My answer is yes, I have been in this situation. My book is being published through a self-publisher who I researched before I sighed up.
What I liked the most about this publisher is the fact that they assemble a team that handles your book and each one is in contact with you during their part of the process. But at the head of this team is the first person you make contact with. This person explains the process, walks you through the process and intercedes when there is a problem.
After reading what most agents are looking for and what I should look for sounds like the head of my team. He acts like an agent for the publisher he works for. I have been on the phone for as much as an hour and half with him. He is always there for me when I am upset about any part of the process.
I know this is not exactly like an agent who approaches more than one publisher but I trust his advise and continue to follow it.
I’m a non-confrontational person, so having an agent to deal with any conflict that may arise would be ideal. I think my first call would be an honest girlfriend to find out if I’m over reacting. If my concern was still valid after taking a step back and thinking it through, then I’d email my agent.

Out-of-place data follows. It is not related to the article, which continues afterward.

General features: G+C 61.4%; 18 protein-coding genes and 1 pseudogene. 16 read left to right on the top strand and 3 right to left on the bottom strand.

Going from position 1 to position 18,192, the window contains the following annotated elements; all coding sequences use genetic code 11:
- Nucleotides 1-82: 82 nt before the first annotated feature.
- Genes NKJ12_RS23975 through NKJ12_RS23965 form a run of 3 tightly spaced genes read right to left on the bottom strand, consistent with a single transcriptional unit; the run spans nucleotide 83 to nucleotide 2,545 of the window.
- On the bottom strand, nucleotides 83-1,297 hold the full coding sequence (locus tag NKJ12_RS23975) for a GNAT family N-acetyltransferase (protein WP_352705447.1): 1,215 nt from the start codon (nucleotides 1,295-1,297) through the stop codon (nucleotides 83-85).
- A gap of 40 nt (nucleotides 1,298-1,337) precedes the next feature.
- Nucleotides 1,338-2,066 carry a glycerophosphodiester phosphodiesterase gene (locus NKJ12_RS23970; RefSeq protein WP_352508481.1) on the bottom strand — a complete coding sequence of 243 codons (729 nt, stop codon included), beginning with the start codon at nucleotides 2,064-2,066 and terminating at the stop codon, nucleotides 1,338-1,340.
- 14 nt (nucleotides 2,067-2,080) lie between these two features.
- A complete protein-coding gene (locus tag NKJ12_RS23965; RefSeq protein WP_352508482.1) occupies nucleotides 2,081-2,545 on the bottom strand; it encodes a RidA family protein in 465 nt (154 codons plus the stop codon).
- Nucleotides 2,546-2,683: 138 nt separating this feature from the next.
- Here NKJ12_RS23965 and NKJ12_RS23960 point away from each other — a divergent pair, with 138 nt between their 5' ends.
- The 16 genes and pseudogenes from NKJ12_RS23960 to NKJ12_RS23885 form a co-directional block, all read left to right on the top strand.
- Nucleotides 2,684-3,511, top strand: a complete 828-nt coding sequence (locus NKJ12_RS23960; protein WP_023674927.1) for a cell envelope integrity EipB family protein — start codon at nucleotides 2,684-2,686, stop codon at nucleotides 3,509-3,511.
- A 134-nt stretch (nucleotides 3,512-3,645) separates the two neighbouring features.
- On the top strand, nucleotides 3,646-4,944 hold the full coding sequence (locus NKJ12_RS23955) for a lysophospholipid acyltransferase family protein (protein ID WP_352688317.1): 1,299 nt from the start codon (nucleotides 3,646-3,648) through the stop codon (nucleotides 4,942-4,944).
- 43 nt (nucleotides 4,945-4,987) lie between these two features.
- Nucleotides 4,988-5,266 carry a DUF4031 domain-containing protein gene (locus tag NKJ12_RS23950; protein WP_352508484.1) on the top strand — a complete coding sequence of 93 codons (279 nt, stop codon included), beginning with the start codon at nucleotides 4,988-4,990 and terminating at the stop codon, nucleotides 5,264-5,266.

Sounds like me. I like to talk to someone outside the situation first to get their input. Once I get a chance to vent, things usually don’t seem as bad as they did before. Of course, I don’t have an agent yet, but this is good advice for the future.
Unfortunately your #1 is so true. I had a friend of several years who tried to engage me through email on something she was having a problem with. I tried not to discuss the problem across email, telling her that she needed to wait, but she didn’t and through that series of emails it was impossible to reconcile. I’m sure both of us think something about the other that isn’t true because of those emails, but we both were so hurt, we couldn’t restart the friendship. It bothers me to this day.
I’m so leery of emailing people anymore if anything might sound wrong/negative. As an agent, if your author wants to vent at you about your handling of a situation or about the publisher, would you prefer them not to use email to you either? Are phone calls any better in that respect? I’d hate to lose an agent using email when that email was my attempt to keep from hurting my relationship with a publisher!
I generally give the benefit of the doubt to a person whose tone in email isn’t great, and I’m sure agents realize this with what you’ve said above, but as you said in your third point –publishers are human–and so is an agent.
Don’t have a dog to vent to, but I got a cat. 🙂